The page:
Well these same benefits can improve the health of your equine companion as well, especially when combined with the healing connection of touch. When explaining the benefits of bodywork to someone, I always like to start with the basics of breathing. The ability to control your inhalation and exhalation when working on any animal are very important. Your breathing rhythm can be very contagious to your horse; be it a nice, relaxed cadence, or a fast, nervous one. One of the remarkable attributes that horses possess, is that they have an astounding ability to read body language - especially the kind we don't know we are emitting. Not only will they read it, but the will react to it as well, be it for the positive or be it for the negative. I have been amazed several times to watch the change in behavior on a nervous or high strung horse when I start moving more methodically and slow down my own breathing. Within minutes, they become more attune to my movements and begin to match my breathing. Now, the average respiratory rate of an adult human is 12-16 breaths per minute, and the average respiratory rate for an adult horse is 10-20 breaths per minute, so you can easily see how a relaxed rhythm can start to coincide with each other, especially when coupled with long, engaging massage techniques.
So next time you find yourself frazzled before tacking up - take a few minutes to slow your breathing, lay your hands on your horse and concentrate on your intake of air for a few minutes, and watch how it benefits your ride!
On donkeys and mules
I was recently asked what is the difference when doing any type of bodywork on a mule or donkey compared to a horse? Great question!
We are mule people, we are blessed to share our lives with 2 amazing mules; Odin and Phinny. Both of which enjoy any type of bodywork just as much (if not more!) than our horses.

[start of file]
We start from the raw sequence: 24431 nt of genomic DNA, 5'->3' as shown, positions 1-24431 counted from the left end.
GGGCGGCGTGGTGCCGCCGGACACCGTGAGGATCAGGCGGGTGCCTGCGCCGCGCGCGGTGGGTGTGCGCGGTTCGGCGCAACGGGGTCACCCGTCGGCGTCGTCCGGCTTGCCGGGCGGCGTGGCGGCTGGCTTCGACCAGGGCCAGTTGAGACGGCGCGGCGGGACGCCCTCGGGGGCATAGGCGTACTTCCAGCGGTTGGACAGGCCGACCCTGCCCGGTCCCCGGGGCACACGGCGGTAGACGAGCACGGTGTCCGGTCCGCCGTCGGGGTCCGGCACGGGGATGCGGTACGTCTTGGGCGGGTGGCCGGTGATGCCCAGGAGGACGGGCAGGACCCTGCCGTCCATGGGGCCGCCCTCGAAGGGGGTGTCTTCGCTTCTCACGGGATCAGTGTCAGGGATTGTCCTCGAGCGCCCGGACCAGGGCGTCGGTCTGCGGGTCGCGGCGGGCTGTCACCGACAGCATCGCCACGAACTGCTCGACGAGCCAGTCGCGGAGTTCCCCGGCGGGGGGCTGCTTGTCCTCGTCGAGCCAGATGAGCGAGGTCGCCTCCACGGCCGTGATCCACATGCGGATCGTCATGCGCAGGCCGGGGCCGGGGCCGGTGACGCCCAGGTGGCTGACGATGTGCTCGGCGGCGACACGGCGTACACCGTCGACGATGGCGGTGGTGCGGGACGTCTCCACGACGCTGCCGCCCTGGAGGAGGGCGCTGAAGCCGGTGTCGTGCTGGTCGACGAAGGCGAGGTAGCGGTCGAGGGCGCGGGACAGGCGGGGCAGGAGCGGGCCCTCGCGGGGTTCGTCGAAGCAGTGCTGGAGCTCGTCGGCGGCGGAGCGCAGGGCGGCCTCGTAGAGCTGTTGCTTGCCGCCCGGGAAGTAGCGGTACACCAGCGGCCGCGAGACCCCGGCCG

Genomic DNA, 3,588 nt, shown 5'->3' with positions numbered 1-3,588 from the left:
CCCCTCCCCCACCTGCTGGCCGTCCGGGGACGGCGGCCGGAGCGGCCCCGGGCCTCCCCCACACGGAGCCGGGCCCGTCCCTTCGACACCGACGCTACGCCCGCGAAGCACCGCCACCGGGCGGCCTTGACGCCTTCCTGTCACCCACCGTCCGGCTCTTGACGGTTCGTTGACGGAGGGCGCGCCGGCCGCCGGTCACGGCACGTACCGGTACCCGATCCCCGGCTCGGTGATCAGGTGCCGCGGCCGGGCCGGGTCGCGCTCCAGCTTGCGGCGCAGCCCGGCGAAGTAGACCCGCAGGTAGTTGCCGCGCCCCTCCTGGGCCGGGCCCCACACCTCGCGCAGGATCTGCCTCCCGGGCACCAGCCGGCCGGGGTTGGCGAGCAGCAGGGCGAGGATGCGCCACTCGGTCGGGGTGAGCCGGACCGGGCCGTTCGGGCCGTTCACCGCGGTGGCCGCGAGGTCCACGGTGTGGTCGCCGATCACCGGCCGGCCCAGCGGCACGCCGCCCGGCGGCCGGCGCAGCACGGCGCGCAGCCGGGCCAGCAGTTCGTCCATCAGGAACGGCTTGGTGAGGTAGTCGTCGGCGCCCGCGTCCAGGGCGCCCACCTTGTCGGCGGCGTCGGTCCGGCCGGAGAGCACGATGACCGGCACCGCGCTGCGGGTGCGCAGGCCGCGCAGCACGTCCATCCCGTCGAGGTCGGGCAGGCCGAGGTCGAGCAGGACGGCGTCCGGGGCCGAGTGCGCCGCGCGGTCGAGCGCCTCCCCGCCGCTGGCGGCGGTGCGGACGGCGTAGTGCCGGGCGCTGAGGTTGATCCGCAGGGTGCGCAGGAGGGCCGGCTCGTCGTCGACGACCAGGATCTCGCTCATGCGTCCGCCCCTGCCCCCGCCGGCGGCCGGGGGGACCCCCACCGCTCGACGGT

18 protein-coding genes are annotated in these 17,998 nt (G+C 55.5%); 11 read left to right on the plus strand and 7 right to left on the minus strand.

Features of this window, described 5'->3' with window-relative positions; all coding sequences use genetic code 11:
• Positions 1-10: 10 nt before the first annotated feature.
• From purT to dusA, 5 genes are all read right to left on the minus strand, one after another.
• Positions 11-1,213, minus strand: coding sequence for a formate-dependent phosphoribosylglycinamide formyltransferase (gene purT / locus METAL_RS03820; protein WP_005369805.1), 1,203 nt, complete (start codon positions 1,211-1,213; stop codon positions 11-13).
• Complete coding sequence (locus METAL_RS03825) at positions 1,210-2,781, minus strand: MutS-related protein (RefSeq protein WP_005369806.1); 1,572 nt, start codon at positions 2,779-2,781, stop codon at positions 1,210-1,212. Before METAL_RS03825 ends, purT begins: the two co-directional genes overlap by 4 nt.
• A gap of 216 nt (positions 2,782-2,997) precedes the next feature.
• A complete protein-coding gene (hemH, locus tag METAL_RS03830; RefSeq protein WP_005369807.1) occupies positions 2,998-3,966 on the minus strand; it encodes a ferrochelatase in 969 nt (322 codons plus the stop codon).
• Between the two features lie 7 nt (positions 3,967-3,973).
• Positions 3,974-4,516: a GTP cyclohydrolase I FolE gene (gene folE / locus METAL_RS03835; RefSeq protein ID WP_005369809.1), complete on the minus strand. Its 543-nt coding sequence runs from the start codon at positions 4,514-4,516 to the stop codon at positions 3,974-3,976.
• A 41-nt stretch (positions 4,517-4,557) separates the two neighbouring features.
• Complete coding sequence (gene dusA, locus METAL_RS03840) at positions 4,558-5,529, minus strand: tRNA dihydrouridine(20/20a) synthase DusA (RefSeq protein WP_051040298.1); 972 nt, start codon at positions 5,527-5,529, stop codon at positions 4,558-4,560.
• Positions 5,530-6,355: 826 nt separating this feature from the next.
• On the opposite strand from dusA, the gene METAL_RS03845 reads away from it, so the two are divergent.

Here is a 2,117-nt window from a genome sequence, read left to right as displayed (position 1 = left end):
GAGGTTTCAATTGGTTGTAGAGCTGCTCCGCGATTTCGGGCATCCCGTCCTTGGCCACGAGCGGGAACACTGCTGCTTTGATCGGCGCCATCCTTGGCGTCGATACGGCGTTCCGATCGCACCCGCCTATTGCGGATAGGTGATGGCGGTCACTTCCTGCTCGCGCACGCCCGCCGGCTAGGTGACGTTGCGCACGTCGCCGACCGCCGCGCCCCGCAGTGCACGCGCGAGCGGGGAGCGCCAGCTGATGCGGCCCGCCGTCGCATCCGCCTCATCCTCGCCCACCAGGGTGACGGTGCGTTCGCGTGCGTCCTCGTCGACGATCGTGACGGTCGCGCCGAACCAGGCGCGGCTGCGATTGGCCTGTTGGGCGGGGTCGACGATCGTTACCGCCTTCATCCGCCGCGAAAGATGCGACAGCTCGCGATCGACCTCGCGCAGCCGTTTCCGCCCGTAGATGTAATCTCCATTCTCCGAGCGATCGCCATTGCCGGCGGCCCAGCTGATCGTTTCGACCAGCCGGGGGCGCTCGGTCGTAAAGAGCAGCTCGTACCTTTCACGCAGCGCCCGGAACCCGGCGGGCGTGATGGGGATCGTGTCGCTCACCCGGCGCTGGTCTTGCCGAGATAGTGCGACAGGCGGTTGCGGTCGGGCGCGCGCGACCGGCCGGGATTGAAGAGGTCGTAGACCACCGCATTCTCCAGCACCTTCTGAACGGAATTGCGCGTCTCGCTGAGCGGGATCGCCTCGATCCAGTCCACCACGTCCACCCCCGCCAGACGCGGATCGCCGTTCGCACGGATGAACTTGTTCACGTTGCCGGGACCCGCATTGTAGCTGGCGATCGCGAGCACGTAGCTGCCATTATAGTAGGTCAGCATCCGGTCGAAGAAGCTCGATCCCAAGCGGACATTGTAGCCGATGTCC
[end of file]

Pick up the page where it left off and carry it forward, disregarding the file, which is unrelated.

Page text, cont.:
So do I do anything different when I massage a mule or donkey? Anatomically speaking, mules and donkeys have a very similar muscle structure to that of a horse, so most bodywork techniques I would apply to a horse, would apply to a mule or donkey. Just as there are conformational variances in horses that need to be accommodated for, the same applies to mules and donkeys. I have noticed in winter months, the coat of a mule or donkey can be much heavier than that of your average horse, so I may have to adjust the pressure of my massage accordingly.
Behaviorally speaking, I find that once those wise mules or donkeys figure out what I am there to do, they welcome me with open arms. Just as I do with horses, If there seems to be some trepidation on the part of my equine recipient, I make a concentrated effort to stay in the shoulder and neck area until a level of comfort and acceptance is reached. I have noticed on more than one occasion, that mules and donkeys remember me on following visits, especially when their previous experience of me was a beneficial one!
Rules of engagement
Thankfully the content of this article has nothing to do with a ring... It does, however, have to do with the major muscles in the hindquarters of the horse that are used during a collected movement.
When a horse engages their hind end; either for collected work under saddle, in harness, or playing in the pasture, they are supporting more of their weight on a large gluteal (Medial Gluteal) muscle. This monumental muscle is connected to several other muscle groups in the body reaching from the poll to the hip. When the muscles in the hindquarters become over worked or stressed, we are going to find restrictive movement through the hip, the neck and the back.
By slowly increasing the amount of collected work we ask our horse to do, we can slowly (and correctly) increase the strength in this muscle and affected muscle groups, minimizing injury and building the athletic abilities of our horse correctly.
Along with a slow increase of workload, there are a few massage techniques we can do to increase circulation and relive tension in the hindquarters. By slightly cupping your hand, you can use the pads of your first, middle, and ring finger to apply circles (about the shape of an orange) in a clockwise motion, gradually increasing pressure with each turn until feel the muscles surrounding your hand relax. Another helpful method to ease tension in muscle fibers is to use the outside edge of your hand and lightly percuss the topline of your horses hindquarters from hip to tail, taking care to avoid the hip bone and areas in front of the hip where the kidneys are.
By keeping muscles relaxed, vessels are less constricted and better able to carry oxygen rich blood that is essential for growth and recovery. So next time you find your equine hard at collected work, try these healing methods to get the most out of your workouts!